Drawing from literary studies, philosophy, and the history of science, in this interdisciplinary study Hanna Roman argues that the language of Buffon’s Histoire naturelle (1749-1788) could not be separated from the science it conveyed; the language communicated nature’s vital order, form and movement. In the Histoire naturelle, the ability of language to embody and communicate the living essence of nature grew increasingly poignant as Buffon established his hypothesis that the Earth, initially a molten ball of fire, was dying as it slowly became colder.
The author highlights Buffon’s Époques de la nature (1778) in which he implied that to save nature from cold death, people must learn to create actual heat according to the model provided by his lyrical, dynamic language, the energy of which would transform into re-warming a cooling globe.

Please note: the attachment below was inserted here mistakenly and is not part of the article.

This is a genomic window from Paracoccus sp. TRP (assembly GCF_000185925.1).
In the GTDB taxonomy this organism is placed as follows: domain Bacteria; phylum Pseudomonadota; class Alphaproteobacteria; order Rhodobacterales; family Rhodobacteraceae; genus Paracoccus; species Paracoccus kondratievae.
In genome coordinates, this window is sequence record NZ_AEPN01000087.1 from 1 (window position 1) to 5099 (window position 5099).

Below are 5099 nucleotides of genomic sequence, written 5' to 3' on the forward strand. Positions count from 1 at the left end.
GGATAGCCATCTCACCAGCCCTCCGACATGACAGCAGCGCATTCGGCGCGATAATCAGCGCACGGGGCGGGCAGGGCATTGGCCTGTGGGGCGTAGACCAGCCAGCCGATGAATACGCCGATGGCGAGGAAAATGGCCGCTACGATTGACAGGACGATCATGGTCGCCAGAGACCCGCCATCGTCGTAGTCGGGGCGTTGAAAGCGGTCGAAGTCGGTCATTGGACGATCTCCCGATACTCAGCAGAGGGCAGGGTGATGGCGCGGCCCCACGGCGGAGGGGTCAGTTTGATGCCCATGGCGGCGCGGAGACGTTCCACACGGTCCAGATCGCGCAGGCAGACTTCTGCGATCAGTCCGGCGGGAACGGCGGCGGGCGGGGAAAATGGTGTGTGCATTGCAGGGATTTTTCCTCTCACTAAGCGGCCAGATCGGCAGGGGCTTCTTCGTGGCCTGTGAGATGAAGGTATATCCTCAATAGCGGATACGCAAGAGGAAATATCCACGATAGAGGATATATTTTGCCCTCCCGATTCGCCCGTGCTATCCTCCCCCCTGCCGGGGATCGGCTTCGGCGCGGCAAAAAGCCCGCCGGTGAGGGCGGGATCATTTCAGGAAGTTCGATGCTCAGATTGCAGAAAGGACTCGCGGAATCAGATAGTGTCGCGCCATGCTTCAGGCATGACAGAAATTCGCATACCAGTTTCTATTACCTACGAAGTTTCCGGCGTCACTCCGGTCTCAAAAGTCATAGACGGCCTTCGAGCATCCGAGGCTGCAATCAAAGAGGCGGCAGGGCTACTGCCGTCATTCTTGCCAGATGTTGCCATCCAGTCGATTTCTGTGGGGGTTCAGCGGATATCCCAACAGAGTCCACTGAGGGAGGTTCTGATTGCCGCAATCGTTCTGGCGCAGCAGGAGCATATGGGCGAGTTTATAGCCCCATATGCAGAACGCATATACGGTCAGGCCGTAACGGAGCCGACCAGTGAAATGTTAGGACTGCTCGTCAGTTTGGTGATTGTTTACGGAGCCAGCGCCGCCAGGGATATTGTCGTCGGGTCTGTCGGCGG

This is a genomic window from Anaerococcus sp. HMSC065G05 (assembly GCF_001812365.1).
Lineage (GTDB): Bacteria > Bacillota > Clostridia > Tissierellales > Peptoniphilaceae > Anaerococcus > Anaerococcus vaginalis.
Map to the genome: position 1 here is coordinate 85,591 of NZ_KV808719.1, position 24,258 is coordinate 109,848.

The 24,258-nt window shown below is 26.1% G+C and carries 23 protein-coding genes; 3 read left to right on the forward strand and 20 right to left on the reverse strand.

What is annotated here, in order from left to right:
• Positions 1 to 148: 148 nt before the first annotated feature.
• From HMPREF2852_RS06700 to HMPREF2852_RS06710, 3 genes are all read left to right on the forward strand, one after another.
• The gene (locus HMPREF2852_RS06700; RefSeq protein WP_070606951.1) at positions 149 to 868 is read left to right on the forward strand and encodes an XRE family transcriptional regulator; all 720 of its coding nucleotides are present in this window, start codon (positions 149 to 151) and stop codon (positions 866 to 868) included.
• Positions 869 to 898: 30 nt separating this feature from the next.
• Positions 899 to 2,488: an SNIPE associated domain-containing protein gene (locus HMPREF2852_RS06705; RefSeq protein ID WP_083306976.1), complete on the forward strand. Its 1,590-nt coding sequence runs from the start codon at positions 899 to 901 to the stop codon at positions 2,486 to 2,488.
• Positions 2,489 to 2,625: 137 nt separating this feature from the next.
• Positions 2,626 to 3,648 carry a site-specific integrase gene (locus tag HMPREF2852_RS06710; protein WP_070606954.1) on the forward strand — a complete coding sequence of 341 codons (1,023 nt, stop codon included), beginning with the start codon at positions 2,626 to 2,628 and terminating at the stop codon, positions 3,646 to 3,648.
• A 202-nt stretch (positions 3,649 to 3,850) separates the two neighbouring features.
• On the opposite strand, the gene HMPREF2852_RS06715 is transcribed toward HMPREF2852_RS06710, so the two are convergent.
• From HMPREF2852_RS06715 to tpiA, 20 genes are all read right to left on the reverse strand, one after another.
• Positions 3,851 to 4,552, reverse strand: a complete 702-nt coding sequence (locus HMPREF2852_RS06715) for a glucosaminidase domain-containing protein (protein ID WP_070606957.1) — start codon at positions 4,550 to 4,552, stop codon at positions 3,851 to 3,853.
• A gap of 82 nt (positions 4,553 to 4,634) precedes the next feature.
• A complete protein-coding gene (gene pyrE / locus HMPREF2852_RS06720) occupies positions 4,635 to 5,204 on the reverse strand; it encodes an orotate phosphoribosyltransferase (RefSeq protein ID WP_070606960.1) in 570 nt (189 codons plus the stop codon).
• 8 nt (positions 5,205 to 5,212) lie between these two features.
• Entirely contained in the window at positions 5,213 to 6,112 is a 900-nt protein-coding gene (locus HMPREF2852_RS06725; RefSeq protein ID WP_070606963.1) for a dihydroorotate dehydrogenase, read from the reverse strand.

In this way, Roman argues that Buffon’s literary simulacrum of nature taught his readers not only about the history of nature and its laws, but also how to interact with nature differently, transferring to them the skills necessary to modify the surrounding world in order to better fit the desires and dreams of humanity. A new world could be more than imagined—it could be engineered through language.
'...this book is a valuable addition to the scholarship on the close links between literary and scientific knowledge in the Enlightenment.'
Elizabeth Wallmann, French Studies
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